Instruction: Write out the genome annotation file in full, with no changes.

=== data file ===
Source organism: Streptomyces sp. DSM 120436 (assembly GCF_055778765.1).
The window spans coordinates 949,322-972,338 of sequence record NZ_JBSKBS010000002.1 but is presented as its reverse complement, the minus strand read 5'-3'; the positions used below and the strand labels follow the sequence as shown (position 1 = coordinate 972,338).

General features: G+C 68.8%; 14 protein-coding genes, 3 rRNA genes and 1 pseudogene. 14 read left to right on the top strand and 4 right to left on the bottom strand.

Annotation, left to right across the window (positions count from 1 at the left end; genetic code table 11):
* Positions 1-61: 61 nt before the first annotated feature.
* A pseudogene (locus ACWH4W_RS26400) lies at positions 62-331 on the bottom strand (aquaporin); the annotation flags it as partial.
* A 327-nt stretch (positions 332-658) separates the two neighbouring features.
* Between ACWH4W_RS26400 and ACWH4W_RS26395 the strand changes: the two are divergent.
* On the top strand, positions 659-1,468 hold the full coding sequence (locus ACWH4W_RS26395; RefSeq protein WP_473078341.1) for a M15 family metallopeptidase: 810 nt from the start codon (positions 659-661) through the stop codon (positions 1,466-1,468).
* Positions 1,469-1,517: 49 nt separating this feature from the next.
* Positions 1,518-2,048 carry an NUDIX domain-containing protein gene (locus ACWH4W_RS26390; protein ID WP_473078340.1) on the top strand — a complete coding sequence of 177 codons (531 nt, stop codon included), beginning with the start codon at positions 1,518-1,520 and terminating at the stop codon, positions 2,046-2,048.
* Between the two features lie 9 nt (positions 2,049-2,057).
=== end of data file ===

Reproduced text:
Source organism: Streptomyces sp. DSM 120436 (assembly GCF_055778765.1).
The window spans coordinates 949,322-972,338 of sequence record NZ_JBSKBS010000002.1 but is presented as its reverse complement, the minus strand read 5'-3'; the positions used below and the strand labels follow the sequence as shown (position 1 = coordinate 972,338).

General features: G+C 68.8%; 14 protein-coding genes, 3 rRNA genes and 1 pseudogene. 14 read left to right on the top strand and 4 right to left on the bottom strand.

Annotation, left to right across the window (positions count from 1 at the left end; genetic code table 11):
* Positions 1-61: 61 nt before the first annotated feature.
* A pseudogene (locus ACWH4W_RS26400) lies at positions 62-331 on the bottom strand (aquaporin); the annotation flags it as partial.
* A 327-nt stretch (positions 332-658) separates the two neighbouring features.
* Between ACWH4W_RS26400 and ACWH4W_RS26395 the strand changes: the two are divergent.
* On the top strand, positions 659-1,468 hold the full coding sequence (locus ACWH4W_RS26395; RefSeq protein WP_473078341.1) for a M15 family metallopeptidase: 810 nt from the start codon (positions 659-661) through the stop codon (positions 1,466-1,468).
* Positions 1,469-1,517: 49 nt separating this feature from the next.
* Positions 1,518-2,048 carry an NUDIX domain-containing protein gene (locus ACWH4W_RS26390; protein ID WP_473078340.1) on the top strand — a complete coding sequence of 177 codons (531 nt, stop codon included), beginning with the start codon at positions 1,518-1,520 and terminating at the stop codon, positions 2,046-2,048.
* Between the two features lie 9 nt (positions 2,049-2,057).